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TRENT Merrin has no doubt why some of the stars of round 17 were players released by State of Origin camps.

“To prove a bit of a point,” the NSW squad member, a strong performer in the hoodoo- perpetuating 22-18 loss to Canberra last night, tells

“...and to let some frustration out, I’d say.”

South Sydney’s Dave Taylor, North Queensland’s Matt Bowen and Merrin all found themselves leaving Origin camp, like contestants voted off a reality show, less than a week before the biggest show in town.

It wasn’t just that they responded – that much could have been safely expected of our elite – but also that the standard of football at the weekend belied the absence of 34 of the best players in the country as well as a whole game on Friday and two on Saturday.

Friday night’s 26-12 win by Cronulla over Brisbane had as many thrills and spills as a WWE bout while Saturday’s 20-12 victory by Newcastle over Parramatta featured some of the most cohesive attacking raids either side has mustered this year.

Maybe it’s not the missing players that creates the lull in intensity and interest around Origin time – it’s the fatigue of those who are left. Once a bye or two kick-in, the spectacle at club level actually returns to the level it was at, even with the key players still missing.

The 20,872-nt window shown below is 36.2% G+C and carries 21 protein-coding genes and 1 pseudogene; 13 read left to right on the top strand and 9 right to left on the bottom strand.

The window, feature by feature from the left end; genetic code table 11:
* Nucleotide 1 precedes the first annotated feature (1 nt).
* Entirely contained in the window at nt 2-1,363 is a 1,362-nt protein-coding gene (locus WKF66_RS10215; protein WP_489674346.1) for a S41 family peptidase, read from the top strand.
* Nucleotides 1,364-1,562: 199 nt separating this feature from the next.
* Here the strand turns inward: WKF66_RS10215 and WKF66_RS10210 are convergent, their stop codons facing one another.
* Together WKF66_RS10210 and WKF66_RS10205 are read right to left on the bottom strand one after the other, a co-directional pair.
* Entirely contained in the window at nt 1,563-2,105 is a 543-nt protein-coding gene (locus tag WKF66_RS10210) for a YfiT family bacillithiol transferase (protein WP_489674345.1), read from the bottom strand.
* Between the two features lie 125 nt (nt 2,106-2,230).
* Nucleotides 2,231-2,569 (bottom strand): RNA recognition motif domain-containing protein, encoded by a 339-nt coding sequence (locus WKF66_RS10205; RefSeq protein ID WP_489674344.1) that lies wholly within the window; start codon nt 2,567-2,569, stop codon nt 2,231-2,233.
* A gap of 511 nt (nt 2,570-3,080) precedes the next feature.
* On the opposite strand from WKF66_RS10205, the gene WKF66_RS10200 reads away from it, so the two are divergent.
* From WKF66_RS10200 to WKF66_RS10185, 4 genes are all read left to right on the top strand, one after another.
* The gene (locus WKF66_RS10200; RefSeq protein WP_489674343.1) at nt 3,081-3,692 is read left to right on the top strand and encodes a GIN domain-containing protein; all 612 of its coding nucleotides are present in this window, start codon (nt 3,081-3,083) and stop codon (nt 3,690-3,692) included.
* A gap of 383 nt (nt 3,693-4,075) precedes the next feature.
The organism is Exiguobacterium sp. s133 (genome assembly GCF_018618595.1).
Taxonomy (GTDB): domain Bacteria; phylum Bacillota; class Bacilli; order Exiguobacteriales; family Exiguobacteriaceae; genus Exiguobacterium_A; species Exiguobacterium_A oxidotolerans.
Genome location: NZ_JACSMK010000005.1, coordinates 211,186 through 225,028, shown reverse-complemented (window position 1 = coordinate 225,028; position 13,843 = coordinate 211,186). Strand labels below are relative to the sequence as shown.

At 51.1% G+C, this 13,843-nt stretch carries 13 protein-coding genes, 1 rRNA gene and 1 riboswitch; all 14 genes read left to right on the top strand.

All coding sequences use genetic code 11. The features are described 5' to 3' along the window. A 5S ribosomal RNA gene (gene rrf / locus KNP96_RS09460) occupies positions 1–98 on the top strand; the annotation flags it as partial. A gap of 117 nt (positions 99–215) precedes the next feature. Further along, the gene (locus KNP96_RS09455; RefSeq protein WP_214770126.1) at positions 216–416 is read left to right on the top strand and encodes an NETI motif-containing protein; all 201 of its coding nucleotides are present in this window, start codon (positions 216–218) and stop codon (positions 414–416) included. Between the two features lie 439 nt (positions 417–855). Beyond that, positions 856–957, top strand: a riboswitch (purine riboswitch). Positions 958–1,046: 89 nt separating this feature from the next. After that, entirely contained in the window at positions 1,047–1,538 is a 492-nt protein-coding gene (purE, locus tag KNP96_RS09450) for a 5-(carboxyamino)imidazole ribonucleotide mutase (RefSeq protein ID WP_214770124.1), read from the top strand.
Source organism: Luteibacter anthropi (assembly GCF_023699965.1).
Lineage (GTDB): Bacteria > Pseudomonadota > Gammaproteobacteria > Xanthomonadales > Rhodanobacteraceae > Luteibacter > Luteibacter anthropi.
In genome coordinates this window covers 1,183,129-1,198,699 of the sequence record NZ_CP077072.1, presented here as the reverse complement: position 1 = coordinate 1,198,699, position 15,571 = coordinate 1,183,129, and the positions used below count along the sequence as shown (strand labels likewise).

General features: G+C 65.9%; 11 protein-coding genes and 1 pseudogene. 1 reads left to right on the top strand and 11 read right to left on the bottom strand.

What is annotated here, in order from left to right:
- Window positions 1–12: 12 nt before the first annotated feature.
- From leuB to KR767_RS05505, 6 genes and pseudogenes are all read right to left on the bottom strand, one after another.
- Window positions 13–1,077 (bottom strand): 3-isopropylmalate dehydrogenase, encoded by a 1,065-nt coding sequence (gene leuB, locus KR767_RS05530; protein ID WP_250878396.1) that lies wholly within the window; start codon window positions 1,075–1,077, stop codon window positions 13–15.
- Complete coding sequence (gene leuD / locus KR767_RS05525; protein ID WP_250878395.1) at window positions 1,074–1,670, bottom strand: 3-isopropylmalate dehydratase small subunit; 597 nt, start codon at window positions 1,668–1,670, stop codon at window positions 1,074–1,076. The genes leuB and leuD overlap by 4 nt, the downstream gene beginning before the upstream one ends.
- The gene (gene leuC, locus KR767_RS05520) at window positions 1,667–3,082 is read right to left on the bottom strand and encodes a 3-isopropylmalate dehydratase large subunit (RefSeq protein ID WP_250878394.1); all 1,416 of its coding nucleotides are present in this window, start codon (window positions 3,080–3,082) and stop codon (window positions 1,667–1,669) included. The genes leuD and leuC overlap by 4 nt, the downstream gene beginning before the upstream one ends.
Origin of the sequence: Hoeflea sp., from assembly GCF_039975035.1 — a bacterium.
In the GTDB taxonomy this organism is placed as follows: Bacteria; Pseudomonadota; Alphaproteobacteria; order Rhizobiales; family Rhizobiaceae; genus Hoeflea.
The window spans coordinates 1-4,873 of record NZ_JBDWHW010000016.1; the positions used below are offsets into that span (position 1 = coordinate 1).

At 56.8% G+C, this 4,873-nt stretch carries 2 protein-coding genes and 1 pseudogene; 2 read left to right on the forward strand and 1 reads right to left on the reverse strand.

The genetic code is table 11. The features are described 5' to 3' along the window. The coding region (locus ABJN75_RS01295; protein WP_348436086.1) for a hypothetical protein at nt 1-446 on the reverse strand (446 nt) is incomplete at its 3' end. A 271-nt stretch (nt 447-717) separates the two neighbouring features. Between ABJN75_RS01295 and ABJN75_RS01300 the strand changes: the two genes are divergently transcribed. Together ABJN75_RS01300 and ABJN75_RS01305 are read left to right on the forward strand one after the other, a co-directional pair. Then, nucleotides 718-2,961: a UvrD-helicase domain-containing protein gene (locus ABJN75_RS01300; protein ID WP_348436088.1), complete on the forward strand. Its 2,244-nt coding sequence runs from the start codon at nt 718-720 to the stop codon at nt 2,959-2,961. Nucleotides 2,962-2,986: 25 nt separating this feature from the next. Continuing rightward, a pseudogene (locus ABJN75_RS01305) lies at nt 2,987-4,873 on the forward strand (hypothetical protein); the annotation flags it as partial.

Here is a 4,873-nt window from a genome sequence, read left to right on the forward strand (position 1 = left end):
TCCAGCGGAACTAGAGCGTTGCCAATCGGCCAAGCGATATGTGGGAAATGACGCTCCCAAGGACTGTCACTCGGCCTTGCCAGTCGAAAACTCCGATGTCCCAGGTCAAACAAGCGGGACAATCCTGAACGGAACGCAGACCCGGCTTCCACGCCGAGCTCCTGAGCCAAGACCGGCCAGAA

Certainly North Queensland missed Johnathan Thurston when they trailed 16-0 after 14 minutes to the Warriors on Sunday. That placed more pressure on Bowen to lift his side and despite spending most of his career as a strike man rather than a creator, that’s exactly what he did.

He threw assists, booted conversions and pulled off a try saving tackle on opposite Kevin Locke but it was not enough to avert a 35-18 defeat – something which he quite unreasonably blamed himself for.

“We defended four, five sets in a row and on the fifth set, obviously, Friendy (Nathan Friend) ran through me and scored under the posts,” said Bowen. “You’ve just got to make the tackle, mate.”

According to Merrin, rugby league players – at their core – just want to test themselves. Being in Origin camp only intensifies the desire and in the case of him, Bowen and Taylor, we saw the results at the weekend.

Motioning to the Dragons dressing room, he said: “The boys in there have helped me out to get me in a Blues jersey so I knew every time I come back to them, I have to do a job.

“It’s a family ...

“Rugby league, you just try and test yourself. In all sports, you want to try and be the best player you can be.

“To get released from such a high like that (Origin) – you want to test yourself and see if you are up to it.

“That’s why those players go out at the weekend and put in 100 per cent – not to prove to other people but to prove to themselves that they can do it.”

Taylor, released in the wake of unspecified personal issues, certainly took out his frustration on Penrith in a 38-12 belting on Sunday.

Bowen, Taylor and Merrin may have been on edge after checking out of their plush hotels and returning to familiar surrounds.

But tomorrow night they’ll be like the rest of us – just on the edge of their seats.

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